Politics

Anti-feminist or foul-mouthed liberal? South Korea to pick a new president.


South Korea will elect a new president Wednesday and voters face a stark choice: A feminist-bashing conservative or a scandal-plagued liberal? So far, it’s a dead heat.

The two front-runners, dour former prosecutor Yoon Seok-youl of the People Power Party and the incumbent Democratic party’s maverick ex-Gov. Lee Jae-myung are trapped in a neck-and-neck race to become the next leader of Asia’s fourth-largest economy.

And what propels one of them to victory will not be their populist campaign promises or North Korea policy, analysts say. Instead, it’s what the papers have dubbed a “cycle of revenge” in South Korea’s famously adversarial politics.

“This election is a battle between two opposite forces — the progressives and conservatives,” said political analyst Park Sang-byoung.

South Korean presidents are allowed by law to serve a single five-year term, and every living former president has been investigated and imprisoned for corruption after leaving office.

Outgoing President Moon Jae-in himself swept to power in 2017 after his disgraced predecessor, Park Geun-hye, was impeached over an influence-peddling scandal that also put a Samsung heir behind bars.

Now, Park’s conservatives are eager for revenge.

Ironically, their candidate Yoon was chief prosecutor under Moon and pursued Park when she was impeached — an experience that boosted his profile and popularity and pushed him to enter politics.

Realpolitik

South Korean politics has seen a “deepening division” in recent years, with elections more focused on party rivalry than policy, analyst Yoo Jung-hoon said.

“Many conservatives still hold a grudge over the impeachment of Park Geun-hye,” he said.

Yoon is appealing to these disgruntled voters, offering a chance at “revenge” for Park’s ousting — even going so far as to threaten to investigate Moon for unspecified “irregularities.”

“We should do it,” Yoon said last month, referring to prosecuting Moon and his administration.

Supporters of South Korean presidential candidate Lee Jae-myung of the ruling Democratic Party cheer during an election rally in Seoul on Thursday. South Korea will elect a new president on March 9 and voters face a stark choice: a feminist-bashing conservative or a scandal-plagued liberal? So far, it's a dead heat. | AFP-JIJI
Supporters of South Korean presidential candidate Lee Jae-myung of the ruling Democratic Party cheer during an election rally in Seoul on Thursday. South Korea will elect a new president on March 9 and voters face a stark choice: a feminist-bashing conservative or a scandal-plagued liberal? So far, it’s a dead heat. | AFP-JIJI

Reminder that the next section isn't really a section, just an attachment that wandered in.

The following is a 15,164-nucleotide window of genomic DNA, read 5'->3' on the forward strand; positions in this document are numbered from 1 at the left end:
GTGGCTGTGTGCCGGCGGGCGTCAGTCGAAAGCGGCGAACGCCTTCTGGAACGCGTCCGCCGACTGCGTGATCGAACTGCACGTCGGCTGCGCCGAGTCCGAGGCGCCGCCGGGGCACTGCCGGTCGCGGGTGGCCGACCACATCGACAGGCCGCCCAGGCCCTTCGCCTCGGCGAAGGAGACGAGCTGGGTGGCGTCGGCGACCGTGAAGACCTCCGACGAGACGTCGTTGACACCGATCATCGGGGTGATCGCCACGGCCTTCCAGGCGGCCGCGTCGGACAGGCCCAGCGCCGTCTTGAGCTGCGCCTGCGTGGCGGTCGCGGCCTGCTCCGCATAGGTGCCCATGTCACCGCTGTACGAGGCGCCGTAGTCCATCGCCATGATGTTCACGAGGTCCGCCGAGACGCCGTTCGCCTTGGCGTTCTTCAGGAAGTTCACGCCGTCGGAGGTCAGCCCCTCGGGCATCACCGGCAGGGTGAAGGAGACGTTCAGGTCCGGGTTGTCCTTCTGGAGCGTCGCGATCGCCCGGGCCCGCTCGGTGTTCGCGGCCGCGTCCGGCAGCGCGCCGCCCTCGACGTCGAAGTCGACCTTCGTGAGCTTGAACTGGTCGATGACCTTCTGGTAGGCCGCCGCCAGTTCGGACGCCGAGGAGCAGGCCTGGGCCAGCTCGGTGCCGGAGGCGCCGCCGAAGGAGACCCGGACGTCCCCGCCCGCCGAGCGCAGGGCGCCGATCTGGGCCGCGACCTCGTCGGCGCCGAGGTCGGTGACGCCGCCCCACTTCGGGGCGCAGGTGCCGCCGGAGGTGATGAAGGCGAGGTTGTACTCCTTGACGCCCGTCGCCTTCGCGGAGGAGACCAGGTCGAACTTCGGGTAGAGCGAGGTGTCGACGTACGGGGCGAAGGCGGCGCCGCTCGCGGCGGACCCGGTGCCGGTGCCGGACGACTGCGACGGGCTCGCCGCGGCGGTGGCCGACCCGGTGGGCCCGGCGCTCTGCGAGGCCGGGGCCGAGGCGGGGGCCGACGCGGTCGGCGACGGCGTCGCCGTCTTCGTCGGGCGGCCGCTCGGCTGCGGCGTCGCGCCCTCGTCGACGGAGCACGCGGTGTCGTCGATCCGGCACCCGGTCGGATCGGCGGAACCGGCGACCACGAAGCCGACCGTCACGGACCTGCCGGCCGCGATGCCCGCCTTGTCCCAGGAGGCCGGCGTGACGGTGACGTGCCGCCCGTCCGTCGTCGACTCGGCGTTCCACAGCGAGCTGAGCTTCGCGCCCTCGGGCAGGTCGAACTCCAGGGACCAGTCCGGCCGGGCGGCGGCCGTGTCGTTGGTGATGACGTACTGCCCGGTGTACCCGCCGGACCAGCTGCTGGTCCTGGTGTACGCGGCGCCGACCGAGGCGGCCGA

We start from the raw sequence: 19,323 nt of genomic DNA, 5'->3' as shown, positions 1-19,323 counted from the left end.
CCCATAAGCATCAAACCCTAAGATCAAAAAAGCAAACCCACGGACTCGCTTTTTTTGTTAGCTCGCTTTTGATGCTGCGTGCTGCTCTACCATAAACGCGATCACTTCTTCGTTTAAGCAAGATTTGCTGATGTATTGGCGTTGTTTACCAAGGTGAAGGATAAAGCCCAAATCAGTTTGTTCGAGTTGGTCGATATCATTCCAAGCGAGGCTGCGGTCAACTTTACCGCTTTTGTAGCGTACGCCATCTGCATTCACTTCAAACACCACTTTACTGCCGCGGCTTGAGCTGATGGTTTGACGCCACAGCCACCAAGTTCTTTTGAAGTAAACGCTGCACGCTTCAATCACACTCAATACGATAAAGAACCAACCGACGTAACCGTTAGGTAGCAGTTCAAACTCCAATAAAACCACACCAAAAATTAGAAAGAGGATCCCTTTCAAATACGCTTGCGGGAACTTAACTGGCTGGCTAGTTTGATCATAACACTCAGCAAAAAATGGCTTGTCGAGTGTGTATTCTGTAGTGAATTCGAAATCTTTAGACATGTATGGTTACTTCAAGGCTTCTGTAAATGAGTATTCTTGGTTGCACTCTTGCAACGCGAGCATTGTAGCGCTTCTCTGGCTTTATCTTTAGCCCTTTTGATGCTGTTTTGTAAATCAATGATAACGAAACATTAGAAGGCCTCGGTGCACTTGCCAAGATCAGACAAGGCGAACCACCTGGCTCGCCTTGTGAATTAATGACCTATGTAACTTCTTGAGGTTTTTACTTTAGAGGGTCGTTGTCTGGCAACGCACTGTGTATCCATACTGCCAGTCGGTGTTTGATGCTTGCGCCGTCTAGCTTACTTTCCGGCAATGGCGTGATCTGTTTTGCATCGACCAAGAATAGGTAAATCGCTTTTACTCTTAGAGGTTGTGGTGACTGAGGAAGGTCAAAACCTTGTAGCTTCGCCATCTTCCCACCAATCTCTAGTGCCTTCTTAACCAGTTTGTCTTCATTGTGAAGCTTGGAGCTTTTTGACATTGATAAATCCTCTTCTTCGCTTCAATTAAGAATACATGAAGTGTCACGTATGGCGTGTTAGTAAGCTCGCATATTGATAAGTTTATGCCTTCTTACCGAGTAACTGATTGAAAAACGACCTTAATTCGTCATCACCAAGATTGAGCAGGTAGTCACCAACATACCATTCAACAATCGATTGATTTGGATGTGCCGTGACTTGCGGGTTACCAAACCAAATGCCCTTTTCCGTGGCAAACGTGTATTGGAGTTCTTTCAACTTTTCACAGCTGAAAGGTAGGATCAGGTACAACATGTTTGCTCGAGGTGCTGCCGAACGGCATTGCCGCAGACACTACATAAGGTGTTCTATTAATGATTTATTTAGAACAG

His comments earned a rare rebuke from the presidential Blue House and the ruling Democratic Party’s candidate, Lee, said they indicated his rival was not fit to lead the nation.

But analysts say it’s just political business as usual in Seoul.

“The Moon administration has prosecuted many former officials in the name of rooting out deep-rooted corruption,” Shin Yul, a political science professor at Myongji University.

“I expect the same standard to be applied under the Yoon government should wrongdoings be found,” he said.

Yoon’s wife in January gave an unwitting insight into the realpolitik to come, claiming enemies and critics would be prosecuted if her husband won because that’s “the nature of power,” according to taped comments released after a court battle.

Where’s the policy?

Polls show that voters’ top concerns this election cycle are skyrocketing house prices in the capital Seoul, stagnant growth, and stubborn youth unemployment — but campaigning has been dominated by mudslinging.

Lee, a former mayor and provincial governor, has a slew of fresh policy offerings — from universal basic income to free school uniforms — but they’ve been overshadowed by media coverage of his scandals.

He is being scrutinized over a suspect land development deal, with two key witnesses to the case having killed themselves.

He was forced to start his campaign by apologizing for a profanity-laden family phone call, his wife was accused of misappropriating public funds, and he’s been dogged by rumors of mafia links.

His rival Yoon has himself made a series of gaffes, most recently having to delete a “tone deaf” tweet on Ukraine that included a tangerine with an angry face drawn on — a bizarre reference to that country’s Orange Revolution.

Moreover, Yoon’s most memorable policy is an offer to abolish the gender equality ministry, on the basis that — despite voluminous data to the contrary — South Korean women do not suffer “systemic gender discrimination,” he says.

Yoon is more hawkish than Lee on North Korea, threatening a pre-emptive strike on the South’s nuclear-armed neighbor if needed.

But, despite a record-breaking seven weapons tests in a month in January, North Korea is not a major deciding factor in the vote, analysts say.

“The North’s launches have minimal impact in elections because South Korea’s competition for supremacy with the North is long over,” said analyst Yoo.

“South Korean elections have revolved around political rivalry rather than policy issues for many years.”

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